As of Dec. 31, the group counted 683 points of sale, and 402 directly operated stores, while the wholesale and travel retail channel included 281 third-party-operated stores as well as the presence in department stores and high-end multibrand specialty stores. Poletto said the company planned the opening of around 16 stores in 2017.
Last year the retail channel was up 2.3 percent to 912.3 million euros, or $1 billion. The wholesale channel decreased 2.1 percent to 552.8 million, mainly dented by the negative performance of the U.S. market. However, the last quarter showed a 3 percent gain.
Sales of footwear grew 1.7 percent to 611.1 million euros, or $672.2 million, while leather goods were flat, totaling 529 million euros, or $582 million. Poletto emphasized a focus on the two categories going forward, with a “recognizable, very strong brand identity.” He reiterated that a designer in charge of leather goods will join the company “very soon.” Shoes designed by Paul Andrew, design director of women’s footwear, will reach stores in April. Sales of apparel increased 0.6 percent to 93.5 million euros, or $102.8 million. Former creative director Massimiliano Giornetti exited the firm in March and was succeeded by a trio of designers: Andrew; Fulvio Rigoni, women’s ready-to-wear design director, and Guillaume Meilland, men’s rtw design director.
Fragrances grew 0.5 percent to 88 million euros, or $96.8 million, with an 11 percent rise in the last quarter.
The Asia-Pacific area was once again the group’s main market, representing 36 percent of the total and gaining 1.1 percent to 521.7 million euros, or $573.8 million.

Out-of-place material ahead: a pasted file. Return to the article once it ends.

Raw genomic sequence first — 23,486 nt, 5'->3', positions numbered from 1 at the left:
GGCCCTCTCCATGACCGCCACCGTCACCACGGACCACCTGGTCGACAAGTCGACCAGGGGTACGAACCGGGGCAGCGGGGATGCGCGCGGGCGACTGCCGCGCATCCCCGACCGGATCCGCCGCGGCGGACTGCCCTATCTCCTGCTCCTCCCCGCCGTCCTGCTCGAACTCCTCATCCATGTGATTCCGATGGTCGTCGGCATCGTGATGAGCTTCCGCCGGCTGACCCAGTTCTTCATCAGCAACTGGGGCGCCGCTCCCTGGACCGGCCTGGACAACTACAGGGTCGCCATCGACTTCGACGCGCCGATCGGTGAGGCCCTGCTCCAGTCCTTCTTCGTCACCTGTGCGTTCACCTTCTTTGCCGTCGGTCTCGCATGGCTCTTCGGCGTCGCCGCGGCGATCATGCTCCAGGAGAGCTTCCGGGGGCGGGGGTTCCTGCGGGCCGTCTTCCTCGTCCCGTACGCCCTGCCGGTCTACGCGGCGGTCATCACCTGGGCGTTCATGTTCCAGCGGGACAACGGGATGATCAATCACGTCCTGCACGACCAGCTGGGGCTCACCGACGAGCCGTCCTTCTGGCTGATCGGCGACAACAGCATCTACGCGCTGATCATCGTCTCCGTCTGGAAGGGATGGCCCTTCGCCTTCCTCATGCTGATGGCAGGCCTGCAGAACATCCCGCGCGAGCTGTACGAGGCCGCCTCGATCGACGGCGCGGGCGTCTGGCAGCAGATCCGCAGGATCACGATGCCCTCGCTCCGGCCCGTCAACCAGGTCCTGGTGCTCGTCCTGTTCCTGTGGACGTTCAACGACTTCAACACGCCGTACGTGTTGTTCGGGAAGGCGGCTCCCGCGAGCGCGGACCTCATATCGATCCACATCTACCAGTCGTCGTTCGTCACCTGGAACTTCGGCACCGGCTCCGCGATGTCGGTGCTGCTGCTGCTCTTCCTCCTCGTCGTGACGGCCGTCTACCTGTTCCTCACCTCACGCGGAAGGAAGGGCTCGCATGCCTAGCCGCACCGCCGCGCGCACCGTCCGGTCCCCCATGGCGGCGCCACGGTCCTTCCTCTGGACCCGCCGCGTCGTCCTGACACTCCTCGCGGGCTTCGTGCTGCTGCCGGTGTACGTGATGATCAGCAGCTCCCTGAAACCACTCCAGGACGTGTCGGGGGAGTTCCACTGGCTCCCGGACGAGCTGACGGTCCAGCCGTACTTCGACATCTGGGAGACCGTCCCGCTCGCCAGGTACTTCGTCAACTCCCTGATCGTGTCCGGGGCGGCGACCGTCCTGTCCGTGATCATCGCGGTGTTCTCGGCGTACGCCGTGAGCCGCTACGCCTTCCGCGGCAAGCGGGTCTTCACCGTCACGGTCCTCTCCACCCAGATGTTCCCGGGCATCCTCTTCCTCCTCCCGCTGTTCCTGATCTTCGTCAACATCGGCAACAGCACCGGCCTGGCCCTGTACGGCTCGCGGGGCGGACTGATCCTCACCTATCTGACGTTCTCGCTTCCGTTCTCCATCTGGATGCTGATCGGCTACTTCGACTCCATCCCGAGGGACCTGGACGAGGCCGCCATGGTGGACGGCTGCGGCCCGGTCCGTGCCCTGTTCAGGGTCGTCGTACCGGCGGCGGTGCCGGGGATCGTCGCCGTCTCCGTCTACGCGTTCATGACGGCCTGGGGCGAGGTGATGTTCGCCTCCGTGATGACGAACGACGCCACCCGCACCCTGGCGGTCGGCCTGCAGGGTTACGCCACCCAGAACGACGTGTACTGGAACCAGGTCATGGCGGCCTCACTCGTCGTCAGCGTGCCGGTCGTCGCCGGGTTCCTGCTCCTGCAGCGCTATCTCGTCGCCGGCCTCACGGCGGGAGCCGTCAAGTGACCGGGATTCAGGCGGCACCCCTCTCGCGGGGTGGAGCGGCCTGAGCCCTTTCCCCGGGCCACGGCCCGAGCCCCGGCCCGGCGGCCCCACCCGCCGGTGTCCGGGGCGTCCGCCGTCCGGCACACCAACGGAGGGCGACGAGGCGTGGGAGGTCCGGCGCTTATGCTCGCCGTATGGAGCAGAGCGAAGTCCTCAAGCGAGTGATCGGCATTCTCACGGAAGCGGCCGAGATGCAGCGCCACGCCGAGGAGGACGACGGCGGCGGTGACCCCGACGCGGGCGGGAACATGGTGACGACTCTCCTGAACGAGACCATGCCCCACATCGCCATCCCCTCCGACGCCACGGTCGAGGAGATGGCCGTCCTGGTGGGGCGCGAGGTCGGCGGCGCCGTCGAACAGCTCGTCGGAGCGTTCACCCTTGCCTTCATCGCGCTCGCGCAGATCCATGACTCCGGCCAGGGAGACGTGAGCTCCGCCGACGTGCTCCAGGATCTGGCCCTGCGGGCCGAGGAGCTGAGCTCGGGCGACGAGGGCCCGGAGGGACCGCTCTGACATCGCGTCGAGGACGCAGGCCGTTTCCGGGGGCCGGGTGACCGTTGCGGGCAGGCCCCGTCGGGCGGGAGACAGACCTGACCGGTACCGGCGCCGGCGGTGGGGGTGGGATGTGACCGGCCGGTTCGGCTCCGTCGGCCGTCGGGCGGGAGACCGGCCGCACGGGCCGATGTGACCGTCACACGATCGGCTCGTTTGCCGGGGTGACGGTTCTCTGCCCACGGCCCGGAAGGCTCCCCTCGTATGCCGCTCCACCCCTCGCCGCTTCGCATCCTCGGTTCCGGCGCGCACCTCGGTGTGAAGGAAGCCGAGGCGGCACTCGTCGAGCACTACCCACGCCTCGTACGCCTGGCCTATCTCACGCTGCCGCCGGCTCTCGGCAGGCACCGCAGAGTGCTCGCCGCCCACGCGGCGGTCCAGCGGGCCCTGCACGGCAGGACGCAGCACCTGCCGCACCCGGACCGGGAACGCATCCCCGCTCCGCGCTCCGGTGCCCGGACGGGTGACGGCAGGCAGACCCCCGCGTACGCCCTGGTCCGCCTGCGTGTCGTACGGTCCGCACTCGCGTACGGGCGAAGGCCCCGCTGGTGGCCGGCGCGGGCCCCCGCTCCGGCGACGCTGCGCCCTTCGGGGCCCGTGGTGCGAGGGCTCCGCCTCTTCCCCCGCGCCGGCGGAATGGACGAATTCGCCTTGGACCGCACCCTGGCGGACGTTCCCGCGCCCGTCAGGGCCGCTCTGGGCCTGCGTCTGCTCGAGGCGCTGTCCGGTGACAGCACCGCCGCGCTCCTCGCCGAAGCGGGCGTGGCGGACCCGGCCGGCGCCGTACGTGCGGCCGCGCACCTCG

Europe was down 4.3 percent, penalized by lower tourist flows in the wake of the terrorist attacks on the Continent. The region represented 25.2 percent of total sales.
North America was also impacted by a slowdown in tourists, caused by the strong dollar, but showed a 4 percent increase in the year. In the last quarter, sales climbed 7 percent, lifted by the good performance of the retail business, which was up by 10 percent. Sales in the region in 2016 totaled 348.3 million euros, or $383.1 million.
Sales in Japan decreased 0.5 percent but were up 3 percent in the last quarter. The country accounted for 8.8 percent of total revenues. A new ceo for the region, Carlo Gariglio, joined on March 1. “This is a very important market for us,” said Poletto.
Revenues in Central and South America grew 6 percent during the year, representing 5.4 percent of the total and showing a 12 percent acceleration in the last quarter.
Capital expenditures totaled 74 million euros, or $81.4 million, compared with 80 million euros, or $88.8 million, the previous year, mainly attributable to investments in the group’s retail network, in addition to logistics enhancements and digital projects.
For 2017, capital expenditures are expected to total 90 million euros, or $99 million, said Greco.
As of Dec. 31, net debt stood at 8 million euros, or $8.8 million, compared with 10 million euros, or $11.1 million at the end of Dec. 2015.